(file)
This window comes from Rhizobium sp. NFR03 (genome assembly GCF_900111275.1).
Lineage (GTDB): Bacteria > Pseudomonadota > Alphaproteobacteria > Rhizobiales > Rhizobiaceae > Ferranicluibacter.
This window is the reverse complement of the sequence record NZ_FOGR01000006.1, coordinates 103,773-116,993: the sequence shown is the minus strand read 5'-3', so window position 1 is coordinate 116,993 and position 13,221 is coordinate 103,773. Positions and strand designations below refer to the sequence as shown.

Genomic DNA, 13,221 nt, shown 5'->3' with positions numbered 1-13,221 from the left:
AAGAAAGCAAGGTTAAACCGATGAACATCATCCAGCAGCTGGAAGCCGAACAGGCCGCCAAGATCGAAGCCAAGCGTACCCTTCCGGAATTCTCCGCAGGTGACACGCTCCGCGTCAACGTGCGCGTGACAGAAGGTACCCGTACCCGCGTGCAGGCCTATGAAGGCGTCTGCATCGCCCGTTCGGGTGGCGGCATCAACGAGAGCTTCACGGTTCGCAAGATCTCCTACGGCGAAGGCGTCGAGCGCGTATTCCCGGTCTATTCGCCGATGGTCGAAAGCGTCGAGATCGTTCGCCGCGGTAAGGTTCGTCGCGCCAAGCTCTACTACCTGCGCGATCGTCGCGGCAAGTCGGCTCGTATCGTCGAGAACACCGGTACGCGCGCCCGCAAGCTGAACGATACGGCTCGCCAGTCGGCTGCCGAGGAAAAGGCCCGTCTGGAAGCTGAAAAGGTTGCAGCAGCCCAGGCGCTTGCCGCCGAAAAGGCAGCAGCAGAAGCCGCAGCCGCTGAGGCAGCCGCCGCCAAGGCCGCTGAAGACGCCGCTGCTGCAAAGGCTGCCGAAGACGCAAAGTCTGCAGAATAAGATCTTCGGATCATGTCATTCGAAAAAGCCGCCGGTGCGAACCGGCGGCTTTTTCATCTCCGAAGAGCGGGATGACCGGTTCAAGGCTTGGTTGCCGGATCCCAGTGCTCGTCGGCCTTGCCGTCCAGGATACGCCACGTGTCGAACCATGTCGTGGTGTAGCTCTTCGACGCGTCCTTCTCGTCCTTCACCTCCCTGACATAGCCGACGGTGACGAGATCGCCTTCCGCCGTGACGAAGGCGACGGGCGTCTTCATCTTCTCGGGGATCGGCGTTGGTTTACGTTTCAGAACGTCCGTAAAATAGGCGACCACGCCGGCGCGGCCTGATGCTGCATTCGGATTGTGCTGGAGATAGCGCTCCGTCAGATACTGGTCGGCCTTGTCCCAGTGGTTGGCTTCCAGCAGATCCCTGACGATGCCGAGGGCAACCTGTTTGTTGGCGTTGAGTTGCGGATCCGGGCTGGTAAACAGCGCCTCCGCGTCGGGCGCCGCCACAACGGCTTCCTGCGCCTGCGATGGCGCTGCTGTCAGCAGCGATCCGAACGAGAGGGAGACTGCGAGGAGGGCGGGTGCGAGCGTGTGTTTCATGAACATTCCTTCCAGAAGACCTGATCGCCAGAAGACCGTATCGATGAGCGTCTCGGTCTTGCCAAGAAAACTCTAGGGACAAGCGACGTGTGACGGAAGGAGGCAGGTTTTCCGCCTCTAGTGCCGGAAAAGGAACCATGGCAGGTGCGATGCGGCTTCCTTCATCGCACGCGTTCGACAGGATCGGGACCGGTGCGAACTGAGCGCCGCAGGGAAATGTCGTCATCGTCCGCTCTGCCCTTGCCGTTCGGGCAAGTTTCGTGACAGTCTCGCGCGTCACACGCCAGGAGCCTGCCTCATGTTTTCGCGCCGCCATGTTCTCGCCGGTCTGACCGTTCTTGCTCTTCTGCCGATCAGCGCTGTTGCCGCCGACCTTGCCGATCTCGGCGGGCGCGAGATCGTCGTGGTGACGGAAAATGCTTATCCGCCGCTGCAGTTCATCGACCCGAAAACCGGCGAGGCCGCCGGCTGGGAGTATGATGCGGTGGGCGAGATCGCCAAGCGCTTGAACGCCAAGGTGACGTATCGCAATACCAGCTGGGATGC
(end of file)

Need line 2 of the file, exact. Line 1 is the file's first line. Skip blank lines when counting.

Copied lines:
Lineage (GTDB): Bacteria > Pseudomonadota > Alphaproteobacteria > Rhizobiales > Rhizobiaceae > Ferranicluibacter.